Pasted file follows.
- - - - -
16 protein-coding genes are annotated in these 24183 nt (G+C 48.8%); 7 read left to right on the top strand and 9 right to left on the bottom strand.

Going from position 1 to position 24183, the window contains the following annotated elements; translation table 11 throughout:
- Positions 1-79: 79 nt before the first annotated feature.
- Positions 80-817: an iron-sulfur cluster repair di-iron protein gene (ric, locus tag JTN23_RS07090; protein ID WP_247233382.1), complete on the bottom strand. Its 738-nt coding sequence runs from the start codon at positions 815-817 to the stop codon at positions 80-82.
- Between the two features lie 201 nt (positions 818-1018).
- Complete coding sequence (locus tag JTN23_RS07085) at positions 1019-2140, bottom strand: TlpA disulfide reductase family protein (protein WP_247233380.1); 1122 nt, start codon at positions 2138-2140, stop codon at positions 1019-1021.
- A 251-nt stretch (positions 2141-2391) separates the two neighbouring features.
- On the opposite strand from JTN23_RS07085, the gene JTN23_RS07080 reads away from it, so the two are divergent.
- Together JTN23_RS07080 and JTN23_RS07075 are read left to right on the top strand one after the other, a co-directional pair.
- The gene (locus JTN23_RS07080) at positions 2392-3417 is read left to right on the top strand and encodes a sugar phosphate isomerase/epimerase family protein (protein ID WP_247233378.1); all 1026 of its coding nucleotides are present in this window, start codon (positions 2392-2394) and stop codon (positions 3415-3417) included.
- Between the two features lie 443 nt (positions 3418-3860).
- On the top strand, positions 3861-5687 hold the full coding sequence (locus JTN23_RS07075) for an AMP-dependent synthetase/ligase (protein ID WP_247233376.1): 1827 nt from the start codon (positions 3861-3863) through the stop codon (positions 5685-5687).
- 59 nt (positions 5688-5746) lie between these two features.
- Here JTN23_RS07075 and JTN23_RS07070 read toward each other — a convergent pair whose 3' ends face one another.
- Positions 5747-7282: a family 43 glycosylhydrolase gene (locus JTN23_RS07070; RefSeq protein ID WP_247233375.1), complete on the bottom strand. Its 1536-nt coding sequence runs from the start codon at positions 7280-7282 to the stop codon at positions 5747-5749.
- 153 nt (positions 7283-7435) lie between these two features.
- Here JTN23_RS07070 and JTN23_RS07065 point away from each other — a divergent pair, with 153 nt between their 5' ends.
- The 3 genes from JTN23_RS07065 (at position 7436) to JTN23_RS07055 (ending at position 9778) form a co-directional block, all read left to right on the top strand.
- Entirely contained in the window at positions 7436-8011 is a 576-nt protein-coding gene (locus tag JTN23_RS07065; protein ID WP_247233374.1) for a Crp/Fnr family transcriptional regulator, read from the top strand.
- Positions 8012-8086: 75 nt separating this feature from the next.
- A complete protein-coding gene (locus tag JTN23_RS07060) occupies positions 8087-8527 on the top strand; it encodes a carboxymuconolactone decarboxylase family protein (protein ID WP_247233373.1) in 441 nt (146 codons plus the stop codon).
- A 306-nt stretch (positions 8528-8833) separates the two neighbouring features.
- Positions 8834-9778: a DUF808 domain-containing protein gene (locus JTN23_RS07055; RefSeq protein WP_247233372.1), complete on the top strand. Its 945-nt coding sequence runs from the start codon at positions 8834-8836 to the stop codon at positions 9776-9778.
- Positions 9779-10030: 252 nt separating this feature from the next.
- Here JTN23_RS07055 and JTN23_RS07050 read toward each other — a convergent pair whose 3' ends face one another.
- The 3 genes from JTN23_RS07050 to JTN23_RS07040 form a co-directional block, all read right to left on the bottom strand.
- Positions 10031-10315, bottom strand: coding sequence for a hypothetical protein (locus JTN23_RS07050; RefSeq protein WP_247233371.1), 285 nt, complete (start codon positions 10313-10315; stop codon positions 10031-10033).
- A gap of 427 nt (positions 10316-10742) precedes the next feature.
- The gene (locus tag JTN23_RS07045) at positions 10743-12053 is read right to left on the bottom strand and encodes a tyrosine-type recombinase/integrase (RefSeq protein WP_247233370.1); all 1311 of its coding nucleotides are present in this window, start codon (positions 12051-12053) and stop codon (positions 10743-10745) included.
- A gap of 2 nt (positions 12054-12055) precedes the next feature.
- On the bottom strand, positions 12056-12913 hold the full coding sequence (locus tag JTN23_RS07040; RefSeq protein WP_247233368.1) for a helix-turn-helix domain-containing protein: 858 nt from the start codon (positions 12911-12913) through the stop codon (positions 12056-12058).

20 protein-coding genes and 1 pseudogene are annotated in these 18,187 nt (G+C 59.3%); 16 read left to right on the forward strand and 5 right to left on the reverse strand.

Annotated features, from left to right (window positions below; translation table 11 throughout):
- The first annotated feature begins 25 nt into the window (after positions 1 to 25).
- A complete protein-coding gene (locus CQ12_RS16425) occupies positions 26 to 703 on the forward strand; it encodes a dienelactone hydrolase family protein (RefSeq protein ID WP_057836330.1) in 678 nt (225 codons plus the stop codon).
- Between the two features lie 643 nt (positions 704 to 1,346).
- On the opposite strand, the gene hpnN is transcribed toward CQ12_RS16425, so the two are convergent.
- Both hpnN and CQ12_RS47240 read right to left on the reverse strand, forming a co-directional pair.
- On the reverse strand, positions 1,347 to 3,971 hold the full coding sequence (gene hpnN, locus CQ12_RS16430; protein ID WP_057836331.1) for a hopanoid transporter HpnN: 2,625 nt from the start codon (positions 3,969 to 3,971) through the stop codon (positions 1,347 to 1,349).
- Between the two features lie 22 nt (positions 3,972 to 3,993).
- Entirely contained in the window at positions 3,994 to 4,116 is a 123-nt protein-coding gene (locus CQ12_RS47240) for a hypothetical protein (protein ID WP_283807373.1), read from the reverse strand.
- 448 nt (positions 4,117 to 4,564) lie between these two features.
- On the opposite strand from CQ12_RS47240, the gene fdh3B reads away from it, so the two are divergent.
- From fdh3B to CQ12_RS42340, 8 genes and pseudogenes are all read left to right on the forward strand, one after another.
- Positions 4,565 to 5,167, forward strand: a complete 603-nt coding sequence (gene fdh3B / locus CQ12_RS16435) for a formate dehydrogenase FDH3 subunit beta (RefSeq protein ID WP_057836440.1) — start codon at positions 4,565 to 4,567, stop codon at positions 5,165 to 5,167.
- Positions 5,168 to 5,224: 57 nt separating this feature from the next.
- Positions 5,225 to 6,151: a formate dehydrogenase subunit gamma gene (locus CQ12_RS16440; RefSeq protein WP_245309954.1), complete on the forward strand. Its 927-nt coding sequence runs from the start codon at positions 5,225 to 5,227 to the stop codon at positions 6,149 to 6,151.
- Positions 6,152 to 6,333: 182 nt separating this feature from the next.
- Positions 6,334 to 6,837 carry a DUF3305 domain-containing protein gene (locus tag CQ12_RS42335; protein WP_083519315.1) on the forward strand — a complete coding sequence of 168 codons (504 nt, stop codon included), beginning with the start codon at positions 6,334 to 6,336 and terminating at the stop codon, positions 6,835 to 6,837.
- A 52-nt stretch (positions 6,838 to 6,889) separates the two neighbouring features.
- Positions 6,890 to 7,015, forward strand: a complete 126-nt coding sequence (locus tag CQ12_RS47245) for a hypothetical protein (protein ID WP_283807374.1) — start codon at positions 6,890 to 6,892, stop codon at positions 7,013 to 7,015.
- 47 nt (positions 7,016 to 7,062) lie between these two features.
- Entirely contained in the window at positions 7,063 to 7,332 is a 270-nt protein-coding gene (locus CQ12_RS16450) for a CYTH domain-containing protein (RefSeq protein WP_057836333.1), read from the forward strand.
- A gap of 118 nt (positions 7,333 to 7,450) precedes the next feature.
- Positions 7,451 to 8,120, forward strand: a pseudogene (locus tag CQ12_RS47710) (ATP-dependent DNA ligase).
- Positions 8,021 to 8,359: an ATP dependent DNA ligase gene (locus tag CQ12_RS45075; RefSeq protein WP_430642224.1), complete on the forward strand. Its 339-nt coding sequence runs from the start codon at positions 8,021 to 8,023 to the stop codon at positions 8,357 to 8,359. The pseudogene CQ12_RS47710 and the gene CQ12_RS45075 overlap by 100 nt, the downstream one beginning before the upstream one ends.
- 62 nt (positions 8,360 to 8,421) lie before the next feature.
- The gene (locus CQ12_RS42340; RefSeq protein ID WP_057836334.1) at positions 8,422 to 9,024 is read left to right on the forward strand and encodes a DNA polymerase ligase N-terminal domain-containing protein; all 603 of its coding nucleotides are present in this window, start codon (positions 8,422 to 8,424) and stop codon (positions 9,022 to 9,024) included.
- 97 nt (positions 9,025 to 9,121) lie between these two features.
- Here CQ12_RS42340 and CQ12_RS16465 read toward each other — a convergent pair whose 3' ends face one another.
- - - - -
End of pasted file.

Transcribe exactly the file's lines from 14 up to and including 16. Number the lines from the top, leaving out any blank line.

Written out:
- Here JTN23_RS07075 and JTN23_RS07070 read toward each other — a convergent pair whose 3' ends face one another.
- Positions 5747-7282: a family 43 glycosylhydrolase gene (locus JTN23_RS07070; RefSeq protein ID WP_247233375.1), complete on the bottom strand. Its 1536-nt coding sequence runs from the start codon at positions 7280-7282 to the stop codon at positions 5747-5749.
- 153 nt (positions 7283-7435) lie between these two features.